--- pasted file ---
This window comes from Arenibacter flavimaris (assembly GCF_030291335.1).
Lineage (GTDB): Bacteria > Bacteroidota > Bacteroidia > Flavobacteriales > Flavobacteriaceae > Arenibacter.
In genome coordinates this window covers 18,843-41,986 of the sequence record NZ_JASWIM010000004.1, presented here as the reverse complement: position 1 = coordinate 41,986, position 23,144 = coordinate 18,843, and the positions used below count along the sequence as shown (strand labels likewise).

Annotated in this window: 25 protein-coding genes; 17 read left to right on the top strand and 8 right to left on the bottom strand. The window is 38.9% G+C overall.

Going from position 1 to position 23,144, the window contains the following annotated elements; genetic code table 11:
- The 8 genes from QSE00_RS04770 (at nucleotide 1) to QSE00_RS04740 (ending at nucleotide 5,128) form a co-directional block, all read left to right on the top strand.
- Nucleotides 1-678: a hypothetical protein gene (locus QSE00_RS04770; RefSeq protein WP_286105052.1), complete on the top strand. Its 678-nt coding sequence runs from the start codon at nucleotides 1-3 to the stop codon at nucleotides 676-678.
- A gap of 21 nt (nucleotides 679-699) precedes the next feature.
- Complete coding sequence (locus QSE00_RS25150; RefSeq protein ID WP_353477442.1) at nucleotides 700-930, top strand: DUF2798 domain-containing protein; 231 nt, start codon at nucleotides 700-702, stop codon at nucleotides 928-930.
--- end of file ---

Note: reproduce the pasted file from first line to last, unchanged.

This window comes from Arenibacter flavimaris (assembly GCF_030291335.1).
Lineage (GTDB): Bacteria > Bacteroidota > Bacteroidia > Flavobacteriales > Flavobacteriaceae > Arenibacter.
In genome coordinates this window covers 18,843-41,986 of the sequence record NZ_JASWIM010000004.1, presented here as the reverse complement: position 1 = coordinate 41,986, position 23,144 = coordinate 18,843, and the positions used below count along the sequence as shown (strand labels likewise).

Annotated in this window: 25 protein-coding genes; 17 read left to right on the top strand and 8 right to left on the bottom strand. The window is 38.9% G+C overall.

Going from position 1 to position 23,144, the window contains the following annotated elements; genetic code table 11:
- The 8 genes from QSE00_RS04770 (at nucleotide 1) to QSE00_RS04740 (ending at nucleotide 5,128) form a co-directional block, all read left to right on the top strand.
- Nucleotides 1-678: a hypothetical protein gene (locus QSE00_RS04770; RefSeq protein WP_286105052.1), complete on the top strand. Its 678-nt coding sequence runs from the start codon at nucleotides 1-3 to the stop codon at nucleotides 676-678.
- A gap of 21 nt (nucleotides 679-699) precedes the next feature.
- Complete coding sequence (locus QSE00_RS25150; RefSeq protein ID WP_353477442.1) at nucleotides 700-930, top strand: DUF2798 domain-containing protein; 231 nt, start codon at nucleotides 700-702, stop codon at nucleotides 928-930.